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Blog | February 9, 2021

Two Bills to Support Farmers of Color Introduced

by Jennifer Fahy

If you care about farm policy, yesterday was a big day, with two bills introduced to strengthen farmers of color and attempt to respond to injustices and discrimination long suffered by farmers of color.

Emergency Relief for Farmers of Color Act

New Senator Reverend Raphael Warnock (D-GA), who is also a new member of the Senate Ag Committee, introduced the Emergency Relief for Farmers of Color Act yesterday, which was co-sponsored by Senator Cory Booker (D-NJ), Senator Ben Ray Luján (D-NM), and Senate Agriculture Chairwoman Debbie Stabenow (D-MI). The legislation aims to deliver $5 billion in direct relief to Black, Indigenous, and Hispanic farmers and other agricultural producers of color to help them respond to the devastating consequences of the pandemic and resulting economic downturn, as well as address longstanding inequity in agriculture.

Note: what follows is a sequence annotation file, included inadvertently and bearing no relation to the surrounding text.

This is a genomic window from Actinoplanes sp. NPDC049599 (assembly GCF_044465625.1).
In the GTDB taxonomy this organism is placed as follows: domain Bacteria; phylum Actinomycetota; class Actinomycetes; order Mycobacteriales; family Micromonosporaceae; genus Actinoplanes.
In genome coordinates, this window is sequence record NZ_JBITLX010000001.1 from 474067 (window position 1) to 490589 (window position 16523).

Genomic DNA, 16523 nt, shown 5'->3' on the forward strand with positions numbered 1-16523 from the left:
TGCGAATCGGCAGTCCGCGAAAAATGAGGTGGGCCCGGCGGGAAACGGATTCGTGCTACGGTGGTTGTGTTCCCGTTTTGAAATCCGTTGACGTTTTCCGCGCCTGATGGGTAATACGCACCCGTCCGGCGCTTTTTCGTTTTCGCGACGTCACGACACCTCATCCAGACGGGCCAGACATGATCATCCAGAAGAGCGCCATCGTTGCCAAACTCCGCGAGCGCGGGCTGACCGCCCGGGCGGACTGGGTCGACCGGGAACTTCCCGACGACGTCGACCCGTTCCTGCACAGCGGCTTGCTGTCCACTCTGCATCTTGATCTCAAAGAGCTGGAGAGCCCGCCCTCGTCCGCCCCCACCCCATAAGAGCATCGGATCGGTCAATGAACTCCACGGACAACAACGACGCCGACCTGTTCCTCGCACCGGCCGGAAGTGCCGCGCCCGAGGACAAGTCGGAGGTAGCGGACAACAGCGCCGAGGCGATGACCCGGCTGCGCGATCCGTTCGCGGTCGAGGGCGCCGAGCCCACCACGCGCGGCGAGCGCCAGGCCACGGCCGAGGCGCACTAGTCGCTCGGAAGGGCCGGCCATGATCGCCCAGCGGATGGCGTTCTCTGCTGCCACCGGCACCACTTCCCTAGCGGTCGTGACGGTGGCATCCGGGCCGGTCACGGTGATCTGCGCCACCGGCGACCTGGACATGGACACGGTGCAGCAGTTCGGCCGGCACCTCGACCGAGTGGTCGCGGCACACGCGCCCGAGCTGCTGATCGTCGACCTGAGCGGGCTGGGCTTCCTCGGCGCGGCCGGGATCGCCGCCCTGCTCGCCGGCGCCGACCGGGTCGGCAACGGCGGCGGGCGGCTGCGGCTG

Historically, Black, indigenous, Hispanic, and farmers of color have struggled to keep their farms and ownership of land in rural communities due to discrimination by U.S. Department of Agriculture (USDA) and other government agencies. Black farmers in America alone have lost more than 12 million acres of farmland over the last century, mostly since the 1950s. According to data from USDA, while at its peak in 1920 there were approximately 925,000 Black farmers in the United States, accounting for roughly one-sixth of U.S. farmers, by the year 2017 USDA’s Census of Agriculture reported there were only about 35,000 farms with Black producers — just 1.7% of the total number in the U.S. Additionally, hundreds of millions of acres of farmland have been lost across all communities of color due to discriminatory practices at the federal level, and many farmers of color who remain in agriculture struggle with burdensome debt.

The legislation:

  • Provides $4 billion in direct relief payments to help farmers of color pay off outstanding USDA farm loan debts and related taxes, and help them respond to the economic impacts of the pandemic.
  • Provides another $1 billion fund to support activities at USDA that will root out systemic racism, provide technical and legal assistance to agricultural communities of color, and fund under-resourced programs that will shape the future for farmers and communities of color. Specifically, this $1 billion fund will include: